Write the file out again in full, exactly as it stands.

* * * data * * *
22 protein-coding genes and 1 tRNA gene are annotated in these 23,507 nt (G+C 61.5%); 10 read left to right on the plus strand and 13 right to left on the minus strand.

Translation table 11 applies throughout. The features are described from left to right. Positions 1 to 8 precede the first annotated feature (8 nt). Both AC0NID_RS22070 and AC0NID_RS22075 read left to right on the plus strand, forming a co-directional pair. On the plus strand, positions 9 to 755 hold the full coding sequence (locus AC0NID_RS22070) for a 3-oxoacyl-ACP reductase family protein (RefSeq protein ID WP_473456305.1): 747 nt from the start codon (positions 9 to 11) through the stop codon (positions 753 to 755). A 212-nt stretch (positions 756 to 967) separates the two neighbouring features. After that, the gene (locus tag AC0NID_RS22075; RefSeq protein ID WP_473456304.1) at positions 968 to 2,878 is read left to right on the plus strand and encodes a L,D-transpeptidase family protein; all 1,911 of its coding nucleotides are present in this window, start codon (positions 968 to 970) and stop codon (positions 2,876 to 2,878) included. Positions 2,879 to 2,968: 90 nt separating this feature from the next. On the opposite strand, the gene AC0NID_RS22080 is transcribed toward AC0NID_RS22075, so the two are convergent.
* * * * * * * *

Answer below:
22 protein-coding genes and 1 tRNA gene are annotated in these 23,507 nt (G+C 61.5%); 10 read left to right on the plus strand and 13 right to left on the minus strand.

Translation table 11 applies throughout. The features are described from left to right. Positions 1 to 8 precede the first annotated feature (8 nt). Both AC0NID_RS22070 and AC0NID_RS22075 read left to right on the plus strand, forming a co-directional pair. On the plus strand, positions 9 to 755 hold the full coding sequence (locus AC0NID_RS22070) for a 3-oxoacyl-ACP reductase family protein (RefSeq protein ID WP_473456305.1): 747 nt from the start codon (positions 9 to 11) through the stop codon (positions 753 to 755). A 212-nt stretch (positions 756 to 967) separates the two neighbouring features. After that, the gene (locus tag AC0NID_RS22075; RefSeq protein ID WP_473456304.1) at positions 968 to 2,878 is read left to right on the plus strand and encodes a L,D-transpeptidase family protein; all 1,911 of its coding nucleotides are present in this window, start codon (positions 968 to 970) and stop codon (positions 2,876 to 2,878) included. Positions 2,879 to 2,968: 90 nt separating this feature from the next. On the opposite strand, the gene AC0NID_RS22080 is transcribed toward AC0NID_RS22075, so the two are convergent.